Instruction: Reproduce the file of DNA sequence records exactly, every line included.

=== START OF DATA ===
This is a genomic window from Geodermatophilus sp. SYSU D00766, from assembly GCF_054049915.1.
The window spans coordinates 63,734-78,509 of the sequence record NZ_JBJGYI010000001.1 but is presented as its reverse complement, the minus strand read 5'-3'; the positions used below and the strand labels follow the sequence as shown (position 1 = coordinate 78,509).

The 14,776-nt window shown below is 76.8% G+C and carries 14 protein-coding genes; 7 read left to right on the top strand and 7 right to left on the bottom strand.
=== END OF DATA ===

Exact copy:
This is a genomic window from Geodermatophilus sp. SYSU D00766, from assembly GCF_054049915.1.
The window spans coordinates 63,734-78,509 of the sequence record NZ_JBJGYI010000001.1 but is presented as its reverse complement, the minus strand read 5'-3'; the positions used below and the strand labels follow the sequence as shown (position 1 = coordinate 78,509).

The 14,776-nt window shown below is 76.8% G+C and carries 14 protein-coding genes; 7 read left to right on the top strand and 7 right to left on the bottom strand.